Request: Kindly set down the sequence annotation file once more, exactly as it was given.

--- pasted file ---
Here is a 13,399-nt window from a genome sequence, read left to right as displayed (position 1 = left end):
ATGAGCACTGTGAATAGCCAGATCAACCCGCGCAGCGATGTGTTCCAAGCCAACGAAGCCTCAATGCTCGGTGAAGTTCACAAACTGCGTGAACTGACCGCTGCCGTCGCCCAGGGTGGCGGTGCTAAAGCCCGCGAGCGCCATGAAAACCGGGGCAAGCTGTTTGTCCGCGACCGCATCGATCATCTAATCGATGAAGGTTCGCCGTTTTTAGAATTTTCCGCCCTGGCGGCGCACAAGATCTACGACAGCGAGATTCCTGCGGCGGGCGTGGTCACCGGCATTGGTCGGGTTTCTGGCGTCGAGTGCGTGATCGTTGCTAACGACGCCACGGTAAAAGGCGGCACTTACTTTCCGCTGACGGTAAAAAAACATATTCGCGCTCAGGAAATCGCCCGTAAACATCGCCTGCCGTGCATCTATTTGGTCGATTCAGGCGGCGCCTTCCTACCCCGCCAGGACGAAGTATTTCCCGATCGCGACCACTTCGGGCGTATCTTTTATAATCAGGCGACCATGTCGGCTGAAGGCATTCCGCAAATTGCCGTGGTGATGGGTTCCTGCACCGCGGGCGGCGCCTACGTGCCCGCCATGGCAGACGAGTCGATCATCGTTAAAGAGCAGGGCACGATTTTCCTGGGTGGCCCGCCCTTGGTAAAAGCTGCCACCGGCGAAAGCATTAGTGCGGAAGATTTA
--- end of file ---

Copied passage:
Here is a 13,399-nt window from a genome sequence, read left to right as displayed (position 1 = left end):
ATGAGCACTGTGAATAGCCAGATCAACCCGCGCAGCGATGTGTTCCAAGCCAACGAAGCCTCAATGCTCGGTGAAGTTCACAAACTGCGTGAACTGACCGCTGCCGTCGCCCAGGGTGGCGGTGCTAAAGCCCGCGAGCGCCATGAAAACCGGGGCAAGCTGTTTGTCCGCGACCGCATCGATCATCTAATCGATGAAGGTTCGCCGTTTTTAGAATTTTCCGCCCTGGCGGCGCACAAGATCTACGACAGCGAGATTCCTGCGGCGGGCGTGGTCACCGGCATTGGTCGGGTTTCTGGCGTCGAGTGCGTGATCGTTGCTAACGACGCCACGGTAAAAGGCGGCACTTACTTTCCGCTGACGGTAAAAAAACATATTCGCGCTCAGGAAATCGCCCGTAAACATCGCCTGCCGTGCATCTATTTGGTCGATTCAGGCGGCGCCTTCCTACCCCGCCAGGACGAAGTATTTCCCGATCGCGACCACTTCGGGCGTATCTTTTATAATCAGGCGACCATGTCGGCTGAAGGCATTCCGCAAATTGCCGTGGTGATGGGTTCCTGCACCGCGGGCGGCGCCTACGTGCCCGCCATGGCAGACGAGTCGATCATCGTTAAAGAGCAGGGCACGATTTTCCTGGGTGGCCCGCCCTTGGTAAAAGCTGCCACCGGCGAAAGCATTAGTGCGGAAGATTTA